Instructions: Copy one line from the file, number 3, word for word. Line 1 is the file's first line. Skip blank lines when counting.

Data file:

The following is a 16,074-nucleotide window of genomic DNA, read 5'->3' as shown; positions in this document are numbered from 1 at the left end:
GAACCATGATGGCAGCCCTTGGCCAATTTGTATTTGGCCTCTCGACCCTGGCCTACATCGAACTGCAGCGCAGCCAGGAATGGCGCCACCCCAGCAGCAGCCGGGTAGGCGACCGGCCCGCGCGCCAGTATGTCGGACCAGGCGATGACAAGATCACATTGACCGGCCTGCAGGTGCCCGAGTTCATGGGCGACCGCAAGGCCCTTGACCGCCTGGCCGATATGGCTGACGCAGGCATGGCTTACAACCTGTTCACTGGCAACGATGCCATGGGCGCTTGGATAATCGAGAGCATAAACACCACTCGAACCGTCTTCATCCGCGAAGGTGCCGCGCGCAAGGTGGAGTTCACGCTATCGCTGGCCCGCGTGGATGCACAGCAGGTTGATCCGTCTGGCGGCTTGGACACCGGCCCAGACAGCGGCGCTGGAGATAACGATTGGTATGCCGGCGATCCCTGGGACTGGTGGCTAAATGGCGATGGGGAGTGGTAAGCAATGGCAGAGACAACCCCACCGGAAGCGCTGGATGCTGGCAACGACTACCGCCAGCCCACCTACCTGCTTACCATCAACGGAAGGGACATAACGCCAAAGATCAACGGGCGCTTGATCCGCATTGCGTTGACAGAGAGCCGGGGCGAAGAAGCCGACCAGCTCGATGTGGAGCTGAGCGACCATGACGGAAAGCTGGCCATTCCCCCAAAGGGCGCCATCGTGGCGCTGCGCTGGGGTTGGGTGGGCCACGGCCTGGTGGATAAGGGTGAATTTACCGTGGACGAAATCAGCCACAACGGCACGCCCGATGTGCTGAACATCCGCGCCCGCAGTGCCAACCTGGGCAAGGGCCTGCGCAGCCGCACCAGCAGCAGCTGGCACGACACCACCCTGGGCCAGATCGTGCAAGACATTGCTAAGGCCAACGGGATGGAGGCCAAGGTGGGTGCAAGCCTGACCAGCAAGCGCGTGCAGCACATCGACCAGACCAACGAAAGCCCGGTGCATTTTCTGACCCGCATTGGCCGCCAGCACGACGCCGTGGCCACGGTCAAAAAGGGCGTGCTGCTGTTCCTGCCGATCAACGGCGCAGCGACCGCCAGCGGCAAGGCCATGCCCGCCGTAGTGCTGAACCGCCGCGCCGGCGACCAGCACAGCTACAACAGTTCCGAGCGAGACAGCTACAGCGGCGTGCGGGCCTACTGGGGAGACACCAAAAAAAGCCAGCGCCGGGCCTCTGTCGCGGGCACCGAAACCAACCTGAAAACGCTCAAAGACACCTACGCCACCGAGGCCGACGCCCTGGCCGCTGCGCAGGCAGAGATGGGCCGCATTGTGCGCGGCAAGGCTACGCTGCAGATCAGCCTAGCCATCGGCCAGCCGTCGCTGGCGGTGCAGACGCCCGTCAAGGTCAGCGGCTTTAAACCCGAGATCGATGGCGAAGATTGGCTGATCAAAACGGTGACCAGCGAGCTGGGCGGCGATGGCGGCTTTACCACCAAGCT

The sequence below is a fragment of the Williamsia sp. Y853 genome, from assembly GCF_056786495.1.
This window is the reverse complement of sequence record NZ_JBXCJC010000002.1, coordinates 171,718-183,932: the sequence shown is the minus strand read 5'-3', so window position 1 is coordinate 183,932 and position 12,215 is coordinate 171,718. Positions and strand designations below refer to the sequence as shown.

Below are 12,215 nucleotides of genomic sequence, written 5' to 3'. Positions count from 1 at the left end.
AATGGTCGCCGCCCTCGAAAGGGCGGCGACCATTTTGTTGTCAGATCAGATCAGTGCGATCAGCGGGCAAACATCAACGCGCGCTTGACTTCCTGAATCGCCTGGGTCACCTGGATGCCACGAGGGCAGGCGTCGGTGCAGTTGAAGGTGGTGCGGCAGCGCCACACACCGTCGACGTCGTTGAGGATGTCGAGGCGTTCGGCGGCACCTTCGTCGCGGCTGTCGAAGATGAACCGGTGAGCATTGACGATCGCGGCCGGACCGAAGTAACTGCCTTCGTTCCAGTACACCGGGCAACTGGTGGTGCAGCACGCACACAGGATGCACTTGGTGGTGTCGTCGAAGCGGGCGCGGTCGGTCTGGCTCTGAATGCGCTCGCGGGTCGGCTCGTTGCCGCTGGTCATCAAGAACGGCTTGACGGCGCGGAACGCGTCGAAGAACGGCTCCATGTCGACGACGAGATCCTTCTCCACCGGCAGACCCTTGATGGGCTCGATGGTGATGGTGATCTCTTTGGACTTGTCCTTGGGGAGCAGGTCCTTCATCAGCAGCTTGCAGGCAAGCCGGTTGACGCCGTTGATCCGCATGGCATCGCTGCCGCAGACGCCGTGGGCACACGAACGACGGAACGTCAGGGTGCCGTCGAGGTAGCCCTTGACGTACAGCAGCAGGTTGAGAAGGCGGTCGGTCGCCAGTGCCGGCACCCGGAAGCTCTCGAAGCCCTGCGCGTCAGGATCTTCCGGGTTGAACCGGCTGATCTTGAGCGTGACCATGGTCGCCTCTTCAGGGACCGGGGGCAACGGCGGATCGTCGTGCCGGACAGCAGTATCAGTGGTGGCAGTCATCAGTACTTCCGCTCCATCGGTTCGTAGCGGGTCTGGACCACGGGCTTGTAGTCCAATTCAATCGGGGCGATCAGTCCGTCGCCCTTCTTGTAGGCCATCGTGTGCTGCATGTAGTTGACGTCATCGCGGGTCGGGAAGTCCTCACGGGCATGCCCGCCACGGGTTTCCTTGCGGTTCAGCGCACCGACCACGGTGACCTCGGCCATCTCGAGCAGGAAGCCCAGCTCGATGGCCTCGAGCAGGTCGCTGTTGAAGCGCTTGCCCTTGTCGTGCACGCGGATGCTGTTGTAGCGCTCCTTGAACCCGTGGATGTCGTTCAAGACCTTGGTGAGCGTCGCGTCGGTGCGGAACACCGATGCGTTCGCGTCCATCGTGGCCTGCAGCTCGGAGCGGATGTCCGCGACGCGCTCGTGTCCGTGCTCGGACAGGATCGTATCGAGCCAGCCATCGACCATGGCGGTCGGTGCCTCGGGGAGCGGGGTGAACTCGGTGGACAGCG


The sequence below is a fragment of the Williamsia sp. Y853 genome, from assembly GCF_056786495.1.